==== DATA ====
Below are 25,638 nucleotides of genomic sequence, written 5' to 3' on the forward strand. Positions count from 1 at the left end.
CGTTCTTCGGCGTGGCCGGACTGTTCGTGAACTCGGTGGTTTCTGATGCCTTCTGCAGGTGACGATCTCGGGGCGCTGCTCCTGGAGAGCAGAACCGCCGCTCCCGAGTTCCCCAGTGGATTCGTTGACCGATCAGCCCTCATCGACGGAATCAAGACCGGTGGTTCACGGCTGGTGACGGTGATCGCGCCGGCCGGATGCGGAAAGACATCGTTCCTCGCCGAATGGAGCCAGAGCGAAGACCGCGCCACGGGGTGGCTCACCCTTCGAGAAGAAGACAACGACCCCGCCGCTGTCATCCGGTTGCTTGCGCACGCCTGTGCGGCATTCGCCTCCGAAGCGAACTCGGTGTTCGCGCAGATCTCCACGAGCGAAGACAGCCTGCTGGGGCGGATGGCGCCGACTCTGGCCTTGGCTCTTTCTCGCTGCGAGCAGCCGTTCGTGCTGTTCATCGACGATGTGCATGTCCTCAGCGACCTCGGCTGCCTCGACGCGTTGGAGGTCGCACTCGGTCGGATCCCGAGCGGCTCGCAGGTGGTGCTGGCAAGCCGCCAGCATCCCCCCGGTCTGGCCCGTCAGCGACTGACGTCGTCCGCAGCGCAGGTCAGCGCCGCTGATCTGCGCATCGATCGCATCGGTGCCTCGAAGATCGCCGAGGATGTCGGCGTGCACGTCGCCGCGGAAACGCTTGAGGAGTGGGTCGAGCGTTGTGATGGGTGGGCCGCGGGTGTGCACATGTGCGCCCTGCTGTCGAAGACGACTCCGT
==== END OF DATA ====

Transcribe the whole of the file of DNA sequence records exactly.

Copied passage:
Below are 25,638 nucleotides of genomic sequence, written 5' to 3' on the forward strand. Positions count from 1 at the left end.
CGTTCTTCGGCGTGGCCGGACTGTTCGTGAACTCGGTGGTTTCTGATGCCTTCTGCAGGTGACGATCTCGGGGCGCTGCTCCTGGAGAGCAGAACCGCCGCTCCCGAGTTCCCCAGTGGATTCGTTGACCGATCAGCCCTCATCGACGGAATCAAGACCGGTGGTTCACGGCTGGTGACGGTGATCGCGCCGGCCGGATGCGGAAAGACATCGTTCCTCGCCGAATGGAGCCAGAGCGAAGACCGCGCCACGGGGTGGCTCACCCTTCGAGAAGAAGACAACGACCCCGCCGCTGTCATCCGGTTGCTTGCGCACGCCTGTGCGGCATTCGCCTCCGAAGCGAACTCGGTGTTCGCGCAGATCTCCACGAGCGAAGACAGCCTGCTGGGGCGGATGGCGCCGACTCTGGCCTTGGCTCTTTCTCGCTGCGAGCAGCCGTTCGTGCTGTTCATCGACGATGTGCATGTCCTCAGCGACCTCGGCTGCCTCGACGCGTTGGAGGTCGCACTCGGTCGGATCCCGAGCGGCTCGCAGGTGGTGCTGGCAAGCCGCCAGCATCCCCCCGGTCTGGCCCGTCAGCGACTGACGTCGTCCGCAGCGCAGGTCAGCGCCGCTGATCTGCGCATCGATCGCATCGGTGCCTCGAAGATCGCCGAGGATGTCGGCGTGCACGTCGCCGCGGAAACGCTTGAGGAGTGGGTCGAGCGTTGTGATGGGTGGGCCGCGGGTGTGCACATGTGCGCCCTGCTGTCGAAGACGACTCCGT